The World's Largest Public Domain Media Search Engine
Engawa no wakai danjo, Harunobu Suzuki, Woodblock Print, Japan

Similar

Engawa no wakai danjo, Harunobu Suzuki, Woodblock Print, Japan

description

Summary

Title and other descriptive information compiled by Nichibunken-sponsored Edo print specialists in 2005-2006.
Format: vertical Chuban Nishikie.
Signed Suzuki Harunobu.
Modern Reproduction, but apparently NOT based on an original Harunobu.
Forms part of: Japanese prints and drawings (Library of Congress).

Woodblock printing in Japan (木版画, moku-hanga) is a technique best known for its use in the ukiyo-e artistic genre of single sheets, but it was also used for printing books in the same period. Woodblock printing had been used in China for centuries to print books, long before the advent of movable type, but was widely adopted in Japan during the Edo period (1603-1868). Woodblock printing appeared in Japan at the beginning of Edo period, when Tokugawa shogunate was ruled by th​e Japanese society. This technique originated from China, where it was used to print books for many centuries. Its original name is ‘moku-hanga’ and it has a wide usage in artistic genre of ‘ukiyo-e’. As opposed to western tradition, where artists used oil-based inks for woodcuts, moku-hanga technique uses water-based inks. That is why those prints had colors so vivid, as well as glazes, and transparency. This collection describes Japanese printmaking different schools and movements. The most notable of them were: - From 1700: Torii school - From 1700-1714: Kaigetsudō school - From 1720s: Katasukawa school, including the artists Shunsho and Shuntei - From 1725: Kawamata school including the artists Suzuki Harunobu and Koryusai - From 1786: Hokusai school, including the artists Hokusai, Hokuei and Gakutei - From 1794: Kitagawa school, including the artists Utamaro I, Kikumaro I and II - From 1842: Utagawa school, including the artists Kunisada and Hiroshige - From 1904: Sōsaku-hanga, "Creative Prints" movement - From 1915: Shin-hanga "New Prints" school, including Hasui Kawase and Hiroshi Yoshida Woodblock prints were provided by the Library of Congress and cover the period from 1600 to 1980.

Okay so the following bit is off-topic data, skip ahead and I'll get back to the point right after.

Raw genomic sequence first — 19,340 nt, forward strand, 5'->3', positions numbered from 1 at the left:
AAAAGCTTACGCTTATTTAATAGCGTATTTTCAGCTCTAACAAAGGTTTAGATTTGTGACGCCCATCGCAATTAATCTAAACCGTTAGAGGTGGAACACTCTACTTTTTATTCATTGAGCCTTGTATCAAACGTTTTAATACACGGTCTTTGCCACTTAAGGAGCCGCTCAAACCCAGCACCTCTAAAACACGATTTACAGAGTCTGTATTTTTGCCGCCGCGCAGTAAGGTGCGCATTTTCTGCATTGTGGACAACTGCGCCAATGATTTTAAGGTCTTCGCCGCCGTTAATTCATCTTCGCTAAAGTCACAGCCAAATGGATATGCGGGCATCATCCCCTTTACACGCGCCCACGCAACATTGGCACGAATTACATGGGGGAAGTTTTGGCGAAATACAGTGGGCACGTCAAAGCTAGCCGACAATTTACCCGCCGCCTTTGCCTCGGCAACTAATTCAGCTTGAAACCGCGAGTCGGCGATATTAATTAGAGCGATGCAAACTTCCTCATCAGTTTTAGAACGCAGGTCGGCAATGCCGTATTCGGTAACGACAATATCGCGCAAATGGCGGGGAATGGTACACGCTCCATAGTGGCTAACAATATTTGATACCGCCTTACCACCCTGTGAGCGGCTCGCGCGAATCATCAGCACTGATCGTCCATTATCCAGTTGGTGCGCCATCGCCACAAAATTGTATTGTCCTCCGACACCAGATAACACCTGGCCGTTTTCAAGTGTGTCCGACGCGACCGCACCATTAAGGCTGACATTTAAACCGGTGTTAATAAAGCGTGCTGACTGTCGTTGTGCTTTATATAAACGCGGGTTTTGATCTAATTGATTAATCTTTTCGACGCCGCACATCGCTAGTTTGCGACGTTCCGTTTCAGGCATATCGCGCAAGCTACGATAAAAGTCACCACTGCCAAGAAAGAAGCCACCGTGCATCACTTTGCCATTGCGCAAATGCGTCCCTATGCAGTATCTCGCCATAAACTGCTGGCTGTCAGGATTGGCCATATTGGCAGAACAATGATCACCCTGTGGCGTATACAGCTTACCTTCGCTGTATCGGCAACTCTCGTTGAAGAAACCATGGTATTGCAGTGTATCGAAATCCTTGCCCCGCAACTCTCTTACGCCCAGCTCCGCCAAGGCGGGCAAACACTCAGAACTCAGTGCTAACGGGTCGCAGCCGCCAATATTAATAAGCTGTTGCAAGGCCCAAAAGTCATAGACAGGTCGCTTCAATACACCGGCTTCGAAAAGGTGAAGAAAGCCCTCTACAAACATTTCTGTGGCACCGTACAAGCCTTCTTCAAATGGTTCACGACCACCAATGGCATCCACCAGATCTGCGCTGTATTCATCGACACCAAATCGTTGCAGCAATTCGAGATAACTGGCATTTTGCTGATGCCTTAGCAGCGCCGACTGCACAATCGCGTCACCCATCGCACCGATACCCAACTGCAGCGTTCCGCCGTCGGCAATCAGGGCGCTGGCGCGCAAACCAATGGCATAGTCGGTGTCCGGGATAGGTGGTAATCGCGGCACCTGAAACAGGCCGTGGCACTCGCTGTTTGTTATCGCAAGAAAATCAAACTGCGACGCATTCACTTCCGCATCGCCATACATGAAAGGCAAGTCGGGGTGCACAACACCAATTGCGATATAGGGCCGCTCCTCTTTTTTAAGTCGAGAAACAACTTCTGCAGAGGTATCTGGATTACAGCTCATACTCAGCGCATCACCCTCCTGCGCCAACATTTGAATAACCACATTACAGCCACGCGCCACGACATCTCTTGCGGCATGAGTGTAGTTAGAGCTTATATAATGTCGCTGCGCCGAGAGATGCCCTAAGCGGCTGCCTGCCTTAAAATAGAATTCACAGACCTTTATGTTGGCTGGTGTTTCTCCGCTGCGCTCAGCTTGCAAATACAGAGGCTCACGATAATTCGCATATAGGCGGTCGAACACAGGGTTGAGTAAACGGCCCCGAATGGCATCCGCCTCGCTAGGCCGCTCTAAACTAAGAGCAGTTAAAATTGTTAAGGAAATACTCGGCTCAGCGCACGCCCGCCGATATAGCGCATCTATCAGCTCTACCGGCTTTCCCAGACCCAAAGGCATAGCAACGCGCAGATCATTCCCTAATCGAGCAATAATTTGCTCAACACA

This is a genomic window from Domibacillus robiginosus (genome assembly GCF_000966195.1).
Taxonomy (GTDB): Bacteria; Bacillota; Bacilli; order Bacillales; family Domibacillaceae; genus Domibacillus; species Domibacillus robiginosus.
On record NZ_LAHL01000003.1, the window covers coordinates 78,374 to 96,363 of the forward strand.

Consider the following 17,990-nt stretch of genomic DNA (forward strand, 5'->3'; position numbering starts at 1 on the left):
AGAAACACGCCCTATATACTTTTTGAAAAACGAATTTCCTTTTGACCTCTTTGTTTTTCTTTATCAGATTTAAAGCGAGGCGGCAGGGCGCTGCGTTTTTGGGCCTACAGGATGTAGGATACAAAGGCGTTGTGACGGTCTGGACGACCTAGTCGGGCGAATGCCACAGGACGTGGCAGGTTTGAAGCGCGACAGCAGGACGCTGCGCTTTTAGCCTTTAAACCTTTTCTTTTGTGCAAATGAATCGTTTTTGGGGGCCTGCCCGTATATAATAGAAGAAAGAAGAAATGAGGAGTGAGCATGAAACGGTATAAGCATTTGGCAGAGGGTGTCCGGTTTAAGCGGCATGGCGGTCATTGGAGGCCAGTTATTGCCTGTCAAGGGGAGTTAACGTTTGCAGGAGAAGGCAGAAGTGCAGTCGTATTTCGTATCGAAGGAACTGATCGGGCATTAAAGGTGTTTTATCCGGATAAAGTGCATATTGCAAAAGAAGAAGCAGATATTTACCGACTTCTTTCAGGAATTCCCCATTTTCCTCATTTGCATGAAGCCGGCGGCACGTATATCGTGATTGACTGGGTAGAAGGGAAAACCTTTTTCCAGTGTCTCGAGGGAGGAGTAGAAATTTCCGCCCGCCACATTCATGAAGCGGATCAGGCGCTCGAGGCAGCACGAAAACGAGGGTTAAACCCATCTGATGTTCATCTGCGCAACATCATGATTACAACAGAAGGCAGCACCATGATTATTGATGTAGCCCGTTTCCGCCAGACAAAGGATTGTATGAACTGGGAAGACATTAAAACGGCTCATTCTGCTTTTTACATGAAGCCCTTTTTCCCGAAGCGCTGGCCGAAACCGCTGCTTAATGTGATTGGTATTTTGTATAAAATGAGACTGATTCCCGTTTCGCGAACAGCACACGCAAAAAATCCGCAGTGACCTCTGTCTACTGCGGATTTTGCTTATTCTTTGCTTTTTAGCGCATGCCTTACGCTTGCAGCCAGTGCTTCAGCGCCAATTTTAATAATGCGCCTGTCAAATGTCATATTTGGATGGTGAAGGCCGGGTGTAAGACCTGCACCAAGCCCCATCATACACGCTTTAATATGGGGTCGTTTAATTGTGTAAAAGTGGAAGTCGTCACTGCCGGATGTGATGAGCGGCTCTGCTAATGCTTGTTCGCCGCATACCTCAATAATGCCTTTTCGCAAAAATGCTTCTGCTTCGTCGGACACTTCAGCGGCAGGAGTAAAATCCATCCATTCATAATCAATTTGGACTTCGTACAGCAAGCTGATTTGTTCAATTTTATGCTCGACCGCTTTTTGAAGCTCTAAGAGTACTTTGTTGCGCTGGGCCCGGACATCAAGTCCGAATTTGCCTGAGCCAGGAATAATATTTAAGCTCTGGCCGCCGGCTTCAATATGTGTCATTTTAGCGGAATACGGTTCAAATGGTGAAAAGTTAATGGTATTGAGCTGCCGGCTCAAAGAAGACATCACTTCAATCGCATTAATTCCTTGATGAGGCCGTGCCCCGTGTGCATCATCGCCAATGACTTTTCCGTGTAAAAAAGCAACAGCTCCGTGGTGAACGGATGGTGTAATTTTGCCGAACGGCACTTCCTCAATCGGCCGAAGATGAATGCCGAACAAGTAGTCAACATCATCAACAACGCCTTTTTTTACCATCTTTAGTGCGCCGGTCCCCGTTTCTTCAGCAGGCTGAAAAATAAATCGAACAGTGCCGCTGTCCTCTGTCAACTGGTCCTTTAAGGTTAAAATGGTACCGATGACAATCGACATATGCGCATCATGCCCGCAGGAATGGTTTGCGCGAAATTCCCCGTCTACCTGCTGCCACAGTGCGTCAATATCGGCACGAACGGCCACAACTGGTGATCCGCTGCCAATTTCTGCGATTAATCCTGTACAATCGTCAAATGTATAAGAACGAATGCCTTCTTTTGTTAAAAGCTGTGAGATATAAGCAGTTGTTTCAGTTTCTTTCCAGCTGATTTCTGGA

date_range

Date

01/01/1750
person

Contributors

Suzuki, Harunobu, 1725?-1770, artist
place

Location

create

Source

Library of Congress
copyright

Copyright info

No known restrictions on publication.

Explore more

women
women
social life
social life
japan
japan
beauty
beauty
dandies
dandies
relations between the sexes
relations between the sexes
ukiyo e
ukiyo e
japanese
japanese
woodcuts
woodcuts
color
color
reproductions
reproductions
engawa
engawa
wakai
wakai
danjo
danjo
1750
1750
japanese woodblock prints
japanese woodblock prints
18th century
18th century
history of japan
history of japan
fine prints japanese pre 1915
fine prints japanese pre 1915
harunobu suzuki
harunobu suzuki
wakai danjo
wakai danjo
ultra high resolution
ultra high resolution
high resolution
high resolution
japanese art
japanese art